Office of the Surgeon General, United States Public Health Service History
This statement gives a brief survey of the history and duties of the Office of the U.S. Surgeon General, an office established
in 1875 to administer the Marine Hospital Service, itself created in 1798.
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OFFICE OF THE SURGEON GENERAL, UNITED STATES PUBLIC HEALTH SERVICE HISTORY
The Marine Hospital Service was established with the July 16, 1798 signing by President John Adams of an act for the relief
of sick and disabled seamen. The first permanent Marine Hospital was authorized on May 3, 1807 to be built in Boston.
It was not until 1875 that the title of Surgeon General came into being. A bill passed on March 3 of that year authorized
admission of Navy seamen and seamen of other government services to Marine hospitals on a reimbursable basis. In recognition
of the progress Dr. John Maynard Woodworth made in reorganizing the Marine Hospital Service, his title was changed by law
to Supervising Surgeon General.
The Public Health Service Commissioned Corps was authorized on January 4, 1889 establishing by law the policy of a mobile
corps subject to duty anywhere upon assignment.
Other Surgeons General of the Public Health Service, in addition to Dr. Maynard:
John B. Hamilton April 3, 1879 to May 31, 1891
Walter Wyman June 1, 1891 to Nov. 21, 1911
Rupert Blue Jan. 13, 1912 to March 1, 1920
Hugh Smith Cumming March 3, 1920 to Jan. 31, 1936
Thomas Parran April 6, 1936 to April 5, 1948
Leonard A. Scheele April 6, 1948 to August 2, 1956
Leroy E. Burney August 8, 1956 to Jan. 29, 1961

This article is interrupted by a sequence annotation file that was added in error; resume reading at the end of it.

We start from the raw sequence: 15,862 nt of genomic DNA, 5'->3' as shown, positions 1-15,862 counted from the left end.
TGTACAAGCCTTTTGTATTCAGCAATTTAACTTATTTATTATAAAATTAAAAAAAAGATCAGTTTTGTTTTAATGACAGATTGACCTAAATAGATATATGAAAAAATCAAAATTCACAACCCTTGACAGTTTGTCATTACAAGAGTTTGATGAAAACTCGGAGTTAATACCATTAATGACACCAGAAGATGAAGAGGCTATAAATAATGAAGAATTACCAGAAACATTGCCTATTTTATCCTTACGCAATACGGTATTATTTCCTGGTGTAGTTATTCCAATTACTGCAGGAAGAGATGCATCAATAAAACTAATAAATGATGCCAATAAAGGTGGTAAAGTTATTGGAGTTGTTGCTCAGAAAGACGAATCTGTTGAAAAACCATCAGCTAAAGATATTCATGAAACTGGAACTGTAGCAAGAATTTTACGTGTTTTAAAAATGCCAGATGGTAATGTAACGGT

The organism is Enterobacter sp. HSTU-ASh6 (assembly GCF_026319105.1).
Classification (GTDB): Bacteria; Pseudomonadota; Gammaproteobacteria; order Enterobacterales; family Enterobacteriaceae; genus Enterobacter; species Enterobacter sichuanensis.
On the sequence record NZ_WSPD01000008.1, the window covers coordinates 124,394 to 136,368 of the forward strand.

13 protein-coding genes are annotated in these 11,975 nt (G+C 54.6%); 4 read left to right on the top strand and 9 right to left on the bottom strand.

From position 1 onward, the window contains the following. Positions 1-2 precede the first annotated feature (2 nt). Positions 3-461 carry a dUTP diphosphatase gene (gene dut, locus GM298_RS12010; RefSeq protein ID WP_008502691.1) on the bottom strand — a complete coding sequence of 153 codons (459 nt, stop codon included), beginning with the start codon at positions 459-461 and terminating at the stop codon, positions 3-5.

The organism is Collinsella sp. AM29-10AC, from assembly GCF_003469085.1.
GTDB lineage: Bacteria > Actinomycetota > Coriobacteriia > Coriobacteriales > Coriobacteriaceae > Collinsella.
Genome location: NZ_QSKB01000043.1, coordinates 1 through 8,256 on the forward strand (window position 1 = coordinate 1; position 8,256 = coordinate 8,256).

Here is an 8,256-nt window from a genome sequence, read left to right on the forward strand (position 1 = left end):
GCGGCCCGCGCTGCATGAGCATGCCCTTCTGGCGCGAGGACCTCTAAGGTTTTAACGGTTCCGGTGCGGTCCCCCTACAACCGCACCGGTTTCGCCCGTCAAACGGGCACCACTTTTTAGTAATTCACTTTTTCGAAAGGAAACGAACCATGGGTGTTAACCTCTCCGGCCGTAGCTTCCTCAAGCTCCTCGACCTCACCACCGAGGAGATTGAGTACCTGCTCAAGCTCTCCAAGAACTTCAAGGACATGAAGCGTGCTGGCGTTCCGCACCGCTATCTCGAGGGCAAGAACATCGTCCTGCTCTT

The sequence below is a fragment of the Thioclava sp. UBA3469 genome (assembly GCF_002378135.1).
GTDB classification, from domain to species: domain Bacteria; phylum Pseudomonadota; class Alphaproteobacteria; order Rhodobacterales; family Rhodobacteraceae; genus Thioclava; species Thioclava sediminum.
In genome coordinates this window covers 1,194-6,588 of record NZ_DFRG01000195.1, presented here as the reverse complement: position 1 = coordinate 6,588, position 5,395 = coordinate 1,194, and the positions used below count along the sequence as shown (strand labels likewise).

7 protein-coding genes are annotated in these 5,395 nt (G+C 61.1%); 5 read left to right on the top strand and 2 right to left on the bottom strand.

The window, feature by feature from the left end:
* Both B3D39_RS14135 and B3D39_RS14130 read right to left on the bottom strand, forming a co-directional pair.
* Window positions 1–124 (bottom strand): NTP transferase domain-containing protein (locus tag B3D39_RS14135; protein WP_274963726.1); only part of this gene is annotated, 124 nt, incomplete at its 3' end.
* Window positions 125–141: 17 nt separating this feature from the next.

Luther L. Terry March 24, 1961 to Oct. 1, 1965
William H. Stewart Oct. 2, 1965 to August 1, 1969
Jesse L. Steinfeld Dec. 18, 1969 to Jan 20, 1973
Julius B. Richmond July 13, 1977 to May 1, 1981
During the period between January 20, 1973 and July 13, 1977, the post of Surgeon General of the U. S. Public Health Service
was vacant. Various members of the PHS Commissioned Corps assumed these duties in an acting capacity.
Julius Richmond was the first Surgeon General of the Public Health Service who did not come from the ranks of the Commissioned
Corps. He is also the only Surgeon General to also hold the post of Assistant Secretary for Health, HHS, simultaneously.
However, Dr. Richmond served with the Air Force during World War II as a flight surgeon and was in Federal service in a civilian
capacity as the first director of the National Head Start Program and as director of the Office of Health Affairs, Office
of Economic Opportunity.
The Surgeon General of the U.S. Public Health Service advises the public on health matters such as smoking and health, diet
and nutrition, environmental health hazards, and the importance of immunization and disease prevention. He oversees the activities
of the 6,000-member PHS Commissioned Corps. The Surgeon General reports directly to the Assistant Secretary for Health.
The Assistant Secretary for Health directs all of the activities of the Public Health Service, including the Office of the
Surgeon General. The assistant secretary directs the activities of the six operating divisions: the Health Services Administration;
the Alcohol, Drug Abuse, and Mental Health Administration; the Centers for Disease Control; the Food and Drug Administration;
the Health Resources Administration; and the National Institutes of Health.